2/// An implementation of SqlAuthenticationProvider that implements Active Directory Interactive SQL authentication.
3/// </summary>
4public class SqlAppAuthenticationProvider : SqlAuthenticationProvider
6    private static readonly AzureServiceTokenProvider _tokenProvider = new AzureServiceTokenProvider();
8    /// <summary>
9    /// Acquires an access token for SQL using AzureServiceTokenProvider with the given SQL authentication parameters.
10    /// </summary>
11    /// <param name="parameters">The parameters needed in order to obtain a SQL access token</param>
12    /// <returns></returns>
13    public override async Task<SqlAuthenticationToken> AcquireTokenAsync(SqlAuthenticationParameters parameters)
14    {
15        var authResult = await _tokenProvider.GetAuthenticationResultAsync("").ConfigureAwait(false);
17        return new SqlAuthenticationToken(authResult.AccessToken, authResult.ExpiresOn);
18    }
20    /// <summary>
21    /// Implements virtual method in SqlAuthenticationProvider. Only Active Directory Interactive Authentication is supported.
22    /// </summary>
23    /// <param name="authenticationMethod">The SQL authentication method to check whether supported</param>
24    /// <returns></returns>
25    public override bool IsSupported(SqlAuthenticationMethod authenticationMethod)
26    {
27        return authenticationMethod == SqlAuthenticationMethod.ActiveDirectoryInteractive;
28    }

Then in your Program.cs, register the new SqlAuthenticationProvider using the following as the first line of the main method.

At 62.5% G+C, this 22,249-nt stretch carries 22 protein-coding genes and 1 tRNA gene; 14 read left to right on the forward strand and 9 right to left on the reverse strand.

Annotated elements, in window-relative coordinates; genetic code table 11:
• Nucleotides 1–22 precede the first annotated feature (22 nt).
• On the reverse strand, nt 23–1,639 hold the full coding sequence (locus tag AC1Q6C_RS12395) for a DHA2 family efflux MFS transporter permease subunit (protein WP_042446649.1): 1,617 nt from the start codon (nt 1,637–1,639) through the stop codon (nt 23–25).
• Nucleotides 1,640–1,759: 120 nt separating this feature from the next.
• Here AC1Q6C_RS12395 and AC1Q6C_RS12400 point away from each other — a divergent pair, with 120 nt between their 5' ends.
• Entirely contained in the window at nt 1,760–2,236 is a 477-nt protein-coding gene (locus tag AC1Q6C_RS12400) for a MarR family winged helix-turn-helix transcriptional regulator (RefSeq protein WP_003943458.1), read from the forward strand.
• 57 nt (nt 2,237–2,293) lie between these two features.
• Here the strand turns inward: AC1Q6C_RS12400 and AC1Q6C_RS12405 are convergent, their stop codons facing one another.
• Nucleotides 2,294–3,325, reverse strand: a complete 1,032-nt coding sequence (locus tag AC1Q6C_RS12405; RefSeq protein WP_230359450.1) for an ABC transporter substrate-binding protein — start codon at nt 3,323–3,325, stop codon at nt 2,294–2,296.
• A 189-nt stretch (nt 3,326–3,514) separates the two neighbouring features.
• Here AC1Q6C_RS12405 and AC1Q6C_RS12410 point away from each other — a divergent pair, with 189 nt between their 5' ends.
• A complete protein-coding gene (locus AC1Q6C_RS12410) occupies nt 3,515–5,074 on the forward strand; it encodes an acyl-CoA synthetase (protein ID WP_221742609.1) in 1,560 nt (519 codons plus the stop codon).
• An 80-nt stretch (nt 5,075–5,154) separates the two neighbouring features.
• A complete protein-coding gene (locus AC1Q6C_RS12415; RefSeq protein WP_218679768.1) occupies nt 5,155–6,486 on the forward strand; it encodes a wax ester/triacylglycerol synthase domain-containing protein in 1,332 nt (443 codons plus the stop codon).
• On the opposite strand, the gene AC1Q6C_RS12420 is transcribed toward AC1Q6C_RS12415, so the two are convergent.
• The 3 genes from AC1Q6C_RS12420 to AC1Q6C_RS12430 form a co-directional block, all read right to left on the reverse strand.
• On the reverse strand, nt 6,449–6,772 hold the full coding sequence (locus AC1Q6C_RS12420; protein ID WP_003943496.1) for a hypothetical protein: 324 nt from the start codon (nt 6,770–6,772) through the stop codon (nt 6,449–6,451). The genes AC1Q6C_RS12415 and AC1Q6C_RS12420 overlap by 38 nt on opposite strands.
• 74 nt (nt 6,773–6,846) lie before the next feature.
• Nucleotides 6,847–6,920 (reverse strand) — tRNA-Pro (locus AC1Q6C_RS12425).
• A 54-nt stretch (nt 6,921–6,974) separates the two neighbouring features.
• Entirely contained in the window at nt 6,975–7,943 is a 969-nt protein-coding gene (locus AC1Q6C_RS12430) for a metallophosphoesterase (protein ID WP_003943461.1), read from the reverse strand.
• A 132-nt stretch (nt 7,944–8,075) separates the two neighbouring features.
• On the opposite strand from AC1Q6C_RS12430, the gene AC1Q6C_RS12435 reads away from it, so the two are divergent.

1SqlAuthenticationProvider.SetProvider(SqlAuthenticationMethod.ActiveDirectoryInteractive, new SqlAppAuthenticationProvider());

The two code snippets together will look for SQL connection strings that contain Authentication=Active Directory Interactive. When found, they will use the AzureServiceTokenProvider to fetch an access token to authenticate with Azure SQL Database.

Update Your Connection String

You have now set up all the pieces to authorize your app to your Azure database. Your connection string can be updated to the following:,1433;Database=yyyyyyyyy;UID=a;Authentication=Active Directory Interactive

You only need to specify the server, authentication, and the database name. UID is set to an arbitrary value since it is required for the connection string to pass validation. However, it is not used for system-assigned managed identity and Azure CLI authentication.

Note: If you are using user-assigned identities and not using the global Azure region, you will need to modify the SqlAppAuthenticationProvider class. Refer to Microsoft's implementation of SqlAppAuthenticationProvider, which allocates more memory but is more flexible as reference.


Microsoft Azure has a growing list of services that support managed identities for Azure resources. Using managed identities, can enhance the security of your application since you don't need to manage secrets yourself. Your app can now connect to Azure SQL Database without the need for a username or password. To build on these skills, read about How to Define Azure Role-based Access Control (RBAC).